Split scrolling in Flutter

First, make a list of elements that should be placed in every section on the screen. Then, write down what you are going to implement in this short demo.

As you can see, the image is overlapped by a small trailing from the details section. Besides it, we have CTA buttons and an indicator that tells us which image we are currently viewing. Nothing is extraordinary in the details section, so in our demo, we’ll replace it with a colored pane.

To sum up, for these two elements, we need a scrollable parent that can handle a scrollable child.

To solve this problem, you need to get back to Slivers and use CustomScrollView to implement your base page scrolling. Then, move on to the upper part of the screen, with product images.

This right-left scrolling behavior is widely used in Flutter apps. The easiest way to implement it is to use PageView. You need to remember that the scroll parent accepts Slivers instead of Widget, so you need to use SliverToBoxAdapter.

The remaining free space will be dedicated to the section with product details – which is just a colored pane, in our case. In order to create it, it would be best to use one of the two slivers we have in Flutter. I’ve chosen SliverFillRemaining to build this color pane but it can be easily done with a box adapter as well.

Take a look at a simplified result and code:

CustomScrollView(
         slivers: [
           SliverToBoxAdapter(
             child: Stack(
               alignment: Alignment.bottomCenter,
               children: [
                 const _ProductView(),
                 Container(
                   decoration: const BoxDecoration(
                     color: Colors.red,
                     borderRadius:
                         BorderRadius.vertical(top: Radius.circular(16.0)),
                   ),
                   height: 32.0,
                 )
               ],
             ),
           ),
           SliverFillRemaining(
             child: Container(
               color: Colors.red,
               height: MediaQuery.of(context).size.height / 2,
             ),
           ),
         ],
       ),


class _ProductView extends StatefulWidget {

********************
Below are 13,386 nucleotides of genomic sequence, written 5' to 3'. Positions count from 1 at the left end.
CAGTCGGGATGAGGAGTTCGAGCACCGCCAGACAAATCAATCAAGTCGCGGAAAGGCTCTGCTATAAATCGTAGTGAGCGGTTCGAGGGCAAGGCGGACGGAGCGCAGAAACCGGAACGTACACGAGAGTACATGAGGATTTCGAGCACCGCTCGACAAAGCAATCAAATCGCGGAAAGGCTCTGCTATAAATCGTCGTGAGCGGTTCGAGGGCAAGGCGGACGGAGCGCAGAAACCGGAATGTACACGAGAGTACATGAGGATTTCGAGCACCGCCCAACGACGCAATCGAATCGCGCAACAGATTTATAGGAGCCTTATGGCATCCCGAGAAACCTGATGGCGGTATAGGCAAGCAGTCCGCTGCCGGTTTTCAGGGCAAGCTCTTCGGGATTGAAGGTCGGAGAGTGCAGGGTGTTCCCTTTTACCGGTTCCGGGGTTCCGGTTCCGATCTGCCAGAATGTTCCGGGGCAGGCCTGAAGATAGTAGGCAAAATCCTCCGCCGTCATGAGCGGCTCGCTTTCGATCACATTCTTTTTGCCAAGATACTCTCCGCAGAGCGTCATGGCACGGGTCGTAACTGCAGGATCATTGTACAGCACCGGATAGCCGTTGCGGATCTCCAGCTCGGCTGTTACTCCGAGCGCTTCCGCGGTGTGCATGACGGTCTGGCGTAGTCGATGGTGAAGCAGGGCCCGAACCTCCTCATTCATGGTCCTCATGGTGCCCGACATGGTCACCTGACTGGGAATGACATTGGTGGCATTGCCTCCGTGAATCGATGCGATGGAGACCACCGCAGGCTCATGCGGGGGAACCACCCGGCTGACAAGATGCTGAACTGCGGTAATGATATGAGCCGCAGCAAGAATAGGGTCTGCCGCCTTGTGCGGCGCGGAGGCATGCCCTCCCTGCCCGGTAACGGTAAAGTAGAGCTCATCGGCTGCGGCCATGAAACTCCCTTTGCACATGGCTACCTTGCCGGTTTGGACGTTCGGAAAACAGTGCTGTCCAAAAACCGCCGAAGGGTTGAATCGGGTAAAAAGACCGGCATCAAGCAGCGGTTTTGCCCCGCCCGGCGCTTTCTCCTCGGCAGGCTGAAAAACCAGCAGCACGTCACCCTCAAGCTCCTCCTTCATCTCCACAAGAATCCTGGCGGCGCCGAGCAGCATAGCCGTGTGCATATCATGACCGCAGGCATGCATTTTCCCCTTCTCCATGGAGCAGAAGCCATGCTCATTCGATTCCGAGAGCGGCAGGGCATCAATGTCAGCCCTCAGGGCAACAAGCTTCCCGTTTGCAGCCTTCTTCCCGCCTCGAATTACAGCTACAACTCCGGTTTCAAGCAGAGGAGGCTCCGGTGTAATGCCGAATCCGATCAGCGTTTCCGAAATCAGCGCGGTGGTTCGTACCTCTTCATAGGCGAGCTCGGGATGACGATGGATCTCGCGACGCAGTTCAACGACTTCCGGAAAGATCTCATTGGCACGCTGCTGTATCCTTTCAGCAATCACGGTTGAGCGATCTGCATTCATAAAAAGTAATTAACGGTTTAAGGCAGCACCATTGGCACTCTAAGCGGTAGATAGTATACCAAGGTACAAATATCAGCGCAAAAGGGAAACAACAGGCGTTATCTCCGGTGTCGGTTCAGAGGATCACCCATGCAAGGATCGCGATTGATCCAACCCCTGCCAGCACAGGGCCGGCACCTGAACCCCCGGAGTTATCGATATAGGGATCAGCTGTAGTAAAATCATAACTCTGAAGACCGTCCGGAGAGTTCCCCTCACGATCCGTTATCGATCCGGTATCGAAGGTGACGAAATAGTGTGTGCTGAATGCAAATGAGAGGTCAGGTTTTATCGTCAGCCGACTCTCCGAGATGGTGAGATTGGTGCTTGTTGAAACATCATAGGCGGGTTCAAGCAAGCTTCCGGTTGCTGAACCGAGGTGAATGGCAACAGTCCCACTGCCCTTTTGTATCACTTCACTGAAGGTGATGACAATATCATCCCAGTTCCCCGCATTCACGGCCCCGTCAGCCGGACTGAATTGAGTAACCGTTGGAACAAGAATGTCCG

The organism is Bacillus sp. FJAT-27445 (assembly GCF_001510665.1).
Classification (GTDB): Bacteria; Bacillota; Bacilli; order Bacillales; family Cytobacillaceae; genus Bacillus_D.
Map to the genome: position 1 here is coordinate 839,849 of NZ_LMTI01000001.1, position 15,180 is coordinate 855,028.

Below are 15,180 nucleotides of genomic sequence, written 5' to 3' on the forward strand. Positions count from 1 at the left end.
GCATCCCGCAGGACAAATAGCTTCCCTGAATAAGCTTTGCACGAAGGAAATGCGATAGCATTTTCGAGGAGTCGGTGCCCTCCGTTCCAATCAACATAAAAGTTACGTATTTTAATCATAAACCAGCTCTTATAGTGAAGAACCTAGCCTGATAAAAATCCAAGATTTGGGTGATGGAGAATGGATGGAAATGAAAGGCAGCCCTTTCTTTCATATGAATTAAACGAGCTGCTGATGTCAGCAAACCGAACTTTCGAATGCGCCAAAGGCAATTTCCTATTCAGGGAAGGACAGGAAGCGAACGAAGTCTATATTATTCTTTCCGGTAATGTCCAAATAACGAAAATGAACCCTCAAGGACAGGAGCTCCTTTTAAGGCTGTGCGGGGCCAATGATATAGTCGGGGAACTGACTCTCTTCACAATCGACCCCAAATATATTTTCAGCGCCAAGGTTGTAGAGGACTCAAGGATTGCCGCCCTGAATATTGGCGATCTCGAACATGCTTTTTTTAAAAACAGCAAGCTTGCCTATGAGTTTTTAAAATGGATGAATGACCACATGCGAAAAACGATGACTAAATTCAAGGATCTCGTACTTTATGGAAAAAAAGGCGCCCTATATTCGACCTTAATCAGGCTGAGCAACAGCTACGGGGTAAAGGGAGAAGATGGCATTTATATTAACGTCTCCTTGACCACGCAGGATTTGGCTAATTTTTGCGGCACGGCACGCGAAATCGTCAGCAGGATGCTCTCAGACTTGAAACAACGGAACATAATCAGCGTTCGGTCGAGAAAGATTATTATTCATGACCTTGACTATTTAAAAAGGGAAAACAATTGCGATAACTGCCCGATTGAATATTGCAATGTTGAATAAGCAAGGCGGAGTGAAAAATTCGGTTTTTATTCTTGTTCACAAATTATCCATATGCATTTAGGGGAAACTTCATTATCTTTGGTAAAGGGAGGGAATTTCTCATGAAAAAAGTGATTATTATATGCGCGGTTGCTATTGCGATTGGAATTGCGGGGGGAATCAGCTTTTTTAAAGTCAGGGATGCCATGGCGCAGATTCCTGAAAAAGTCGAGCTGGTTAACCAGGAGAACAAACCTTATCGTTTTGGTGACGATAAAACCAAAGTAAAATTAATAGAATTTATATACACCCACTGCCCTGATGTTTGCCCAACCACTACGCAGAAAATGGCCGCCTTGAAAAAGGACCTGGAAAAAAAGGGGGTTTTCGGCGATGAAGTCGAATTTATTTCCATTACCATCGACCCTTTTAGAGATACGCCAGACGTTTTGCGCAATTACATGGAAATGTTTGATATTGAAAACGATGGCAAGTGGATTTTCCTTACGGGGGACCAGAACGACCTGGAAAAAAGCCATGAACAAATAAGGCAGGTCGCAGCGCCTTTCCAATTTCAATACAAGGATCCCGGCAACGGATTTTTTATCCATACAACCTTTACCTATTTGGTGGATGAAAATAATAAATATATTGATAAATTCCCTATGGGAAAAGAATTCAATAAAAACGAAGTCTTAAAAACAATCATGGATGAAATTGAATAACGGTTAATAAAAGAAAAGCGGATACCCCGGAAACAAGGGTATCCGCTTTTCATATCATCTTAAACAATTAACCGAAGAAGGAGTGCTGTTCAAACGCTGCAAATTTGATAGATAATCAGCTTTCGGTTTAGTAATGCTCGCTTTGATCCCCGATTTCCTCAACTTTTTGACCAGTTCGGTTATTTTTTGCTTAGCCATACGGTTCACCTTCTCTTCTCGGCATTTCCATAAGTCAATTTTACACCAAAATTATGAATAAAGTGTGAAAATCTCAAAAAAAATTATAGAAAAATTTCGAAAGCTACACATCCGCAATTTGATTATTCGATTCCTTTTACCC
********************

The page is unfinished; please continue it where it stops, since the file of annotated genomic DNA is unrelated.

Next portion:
const _ProductView();


 @override
 State<_ProductView> createState() => _ProductViewState();
}


class _ProductViewState extends State<_ProductView> {
 final PageController _pageController = PageController(initialPage: 0);
 int _activeIndex = 0;


 List<Widget> get productPhotos => [
       Image.asset(
         'assets/shoes.jpg',
         fit: BoxFit.contain,
       ),
       Image.asset(
         'assets/shoes.jpg',
         fit: BoxFit.contain,
       ),
       Image.asset(
         'assets/shoes.jpg',
         fit: BoxFit.contain,
       ),
     ];


 @override
 Widget build(BuildContext context) => SizedBox(
       height: MediaQuery.of(context).size.height / 2,
       child: Stack(
         alignment: Alignment.centerLeft,
         children: [
           PageView.builder(
             controller: _pageController,
             onPageChanged: (page) => setState(() => _activeIndex = page),
             itemCount: productPhotos.length,
             itemBuilder: (context, index) => productPhotos[index],
             scrollDirection: Axis.vertical,
           ),
Column(
             mainAxisAlignment: MainAxisAlignment.center,
             children: List.generate(
               productPhotos.length,
               (index) => _dot(_activeIndex == index),
             ),
           ),
         ],
       ),
     );


 Widget _dot(bool isPicked) => Padding(
       padding: const EdgeInsets.all(8.0),
       child: Container(
         decoration: BoxDecoration(
           borderRadius: BorderRadius.circular(4.0),
           color: isPicked ? Colors.black87 : Colors.black38,
         ),
         height: 8.0,
         width: 8.0,
       ),
     );


 @override
 void dispose() {
   _pageController.dispose();
   super.dispose();
 }
}